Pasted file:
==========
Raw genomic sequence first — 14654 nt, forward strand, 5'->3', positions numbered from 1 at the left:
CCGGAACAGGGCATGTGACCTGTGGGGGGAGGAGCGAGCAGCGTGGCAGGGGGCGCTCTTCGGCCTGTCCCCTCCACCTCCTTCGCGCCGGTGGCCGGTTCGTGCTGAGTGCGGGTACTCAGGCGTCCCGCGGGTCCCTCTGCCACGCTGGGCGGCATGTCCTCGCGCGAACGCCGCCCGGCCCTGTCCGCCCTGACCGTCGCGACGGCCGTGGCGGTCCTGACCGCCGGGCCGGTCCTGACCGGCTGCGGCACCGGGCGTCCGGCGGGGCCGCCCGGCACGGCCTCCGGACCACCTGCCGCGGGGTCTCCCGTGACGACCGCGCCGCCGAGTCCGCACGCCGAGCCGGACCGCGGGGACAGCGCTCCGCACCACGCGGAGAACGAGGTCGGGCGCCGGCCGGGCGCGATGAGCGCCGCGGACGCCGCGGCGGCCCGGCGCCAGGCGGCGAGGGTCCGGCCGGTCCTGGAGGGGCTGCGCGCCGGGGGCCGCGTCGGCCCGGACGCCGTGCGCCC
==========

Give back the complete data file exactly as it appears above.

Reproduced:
Raw genomic sequence first — 14654 nt, forward strand, 5'->3', positions numbered from 1 at the left:
CCGGAACAGGGCATGTGACCTGTGGGGGGAGGAGCGAGCAGCGTGGCAGGGGGCGCTCTTCGGCCTGTCCCCTCCACCTCCTTCGCGCCGGTGGCCGGTTCGTGCTGAGTGCGGGTACTCAGGCGTCCCGCGGGTCCCTCTGCCACGCTGGGCGGCATGTCCTCGCGCGAACGCCGCCCGGCCCTGTCCGCCCTGACCGTCGCGACGGCCGTGGCGGTCCTGACCGCCGGGCCGGTCCTGACCGGCTGCGGCACCGGGCGTCCGGCGGGGCCGCCCGGCACGGCCTCCGGACCACCTGCCGCGGGGTCTCCCGTGACGACCGCGCCGCCGAGTCCGCACGCCGAGCCGGACCGCGGGGACAGCGCTCCGCACCACGCGGAGAACGAGGTCGGGCGCCGGCCGGGCGCGATGAGCGCCGCGGACGCCGCGGCGGCCCGGCGCCAGGCGGCGAGGGTCCGGCCGGTCCTGGAGGGGCTGCGCGCCGGGGGCCGCGTCGGCCCGGACGCCGTGCGCCC